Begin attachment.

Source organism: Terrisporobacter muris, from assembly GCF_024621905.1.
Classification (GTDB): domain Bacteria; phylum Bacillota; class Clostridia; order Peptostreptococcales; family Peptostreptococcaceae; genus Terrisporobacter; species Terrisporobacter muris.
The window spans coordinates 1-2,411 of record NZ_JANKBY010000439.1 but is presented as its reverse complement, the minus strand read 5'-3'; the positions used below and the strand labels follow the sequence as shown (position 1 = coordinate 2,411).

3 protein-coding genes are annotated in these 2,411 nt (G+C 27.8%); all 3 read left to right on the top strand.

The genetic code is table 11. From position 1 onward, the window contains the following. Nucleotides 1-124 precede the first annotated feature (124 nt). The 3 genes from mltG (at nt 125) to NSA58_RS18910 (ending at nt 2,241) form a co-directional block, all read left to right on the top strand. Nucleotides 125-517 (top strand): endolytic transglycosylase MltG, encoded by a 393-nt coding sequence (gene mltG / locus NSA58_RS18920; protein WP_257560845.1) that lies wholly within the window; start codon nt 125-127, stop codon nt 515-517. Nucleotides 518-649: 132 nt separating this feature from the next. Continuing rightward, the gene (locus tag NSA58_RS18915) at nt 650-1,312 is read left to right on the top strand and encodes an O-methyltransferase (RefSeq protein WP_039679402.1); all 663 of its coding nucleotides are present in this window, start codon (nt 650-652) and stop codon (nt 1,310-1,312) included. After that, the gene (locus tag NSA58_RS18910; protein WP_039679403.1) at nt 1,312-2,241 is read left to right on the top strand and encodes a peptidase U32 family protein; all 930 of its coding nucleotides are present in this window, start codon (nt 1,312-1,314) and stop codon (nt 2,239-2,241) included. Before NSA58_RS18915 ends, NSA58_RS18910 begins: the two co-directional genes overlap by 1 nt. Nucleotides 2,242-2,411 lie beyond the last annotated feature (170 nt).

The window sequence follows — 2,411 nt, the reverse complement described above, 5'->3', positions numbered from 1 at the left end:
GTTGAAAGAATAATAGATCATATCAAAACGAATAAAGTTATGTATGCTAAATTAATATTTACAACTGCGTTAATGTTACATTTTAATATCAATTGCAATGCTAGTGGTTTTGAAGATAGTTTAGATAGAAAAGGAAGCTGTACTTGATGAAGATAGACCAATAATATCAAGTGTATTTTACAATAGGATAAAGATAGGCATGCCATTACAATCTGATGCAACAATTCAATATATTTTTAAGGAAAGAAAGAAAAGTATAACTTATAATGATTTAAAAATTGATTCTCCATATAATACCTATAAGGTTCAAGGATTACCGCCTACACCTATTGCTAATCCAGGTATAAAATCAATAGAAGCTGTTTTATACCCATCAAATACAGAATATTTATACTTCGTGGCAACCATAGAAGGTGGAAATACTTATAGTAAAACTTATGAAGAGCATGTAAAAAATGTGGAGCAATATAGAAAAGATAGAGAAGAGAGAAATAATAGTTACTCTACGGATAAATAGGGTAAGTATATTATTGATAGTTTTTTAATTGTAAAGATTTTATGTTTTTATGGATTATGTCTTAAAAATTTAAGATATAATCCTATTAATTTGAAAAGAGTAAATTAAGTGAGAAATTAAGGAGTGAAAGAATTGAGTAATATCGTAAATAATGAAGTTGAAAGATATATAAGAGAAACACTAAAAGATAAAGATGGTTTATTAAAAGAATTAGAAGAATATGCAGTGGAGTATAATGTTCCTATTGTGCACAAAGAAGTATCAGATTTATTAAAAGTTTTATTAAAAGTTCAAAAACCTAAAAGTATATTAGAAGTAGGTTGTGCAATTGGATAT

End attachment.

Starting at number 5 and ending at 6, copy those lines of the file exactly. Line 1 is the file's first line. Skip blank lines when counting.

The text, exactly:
The genetic code is table 11. From position 1 onward, the window contains the following. Nucleotides 1-124 precede the first annotated feature (124 nt). The 3 genes from mltG (at nt 125) to NSA58_RS18910 (ending at nt 2,241) form a co-directional block, all read left to right on the top strand. Nucleotides 125-517 (top strand): endolytic transglycosylase MltG, encoded by a 393-nt coding sequence (gene mltG / locus NSA58_RS18920; protein WP_257560845.1) that lies wholly within the window; start codon nt 125-127, stop codon nt 515-517. Nucleotides 518-649: 132 nt separating this feature from the next. Continuing rightward, the gene (locus tag NSA58_RS18915) at nt 650-1,312 is read left to right on the top strand and encodes an O-methyltransferase (RefSeq protein WP_039679402.1); all 663 of its coding nucleotides are present in this window, start codon (nt 650-652) and stop codon (nt 1,310-1,312) included. After that, the gene (locus tag NSA58_RS18910; protein WP_039679403.1) at nt 1,312-2,241 is read left to right on the top strand and encodes a peptidase U32 family protein; all 930 of its coding nucleotides are present in this window, start codon (nt 1,312-1,314) and stop codon (nt 2,239-2,241) included. Before NSA58_RS18915 ends, NSA58_RS18910 begins: the two co-directional genes overlap by 1 nt. Nucleotides 2,242-2,411 lie beyond the last annotated feature (170 nt).

The window sequence follows — 2,411 nt, the reverse complement described above, 5'->3', positions numbered from 1 at the left end: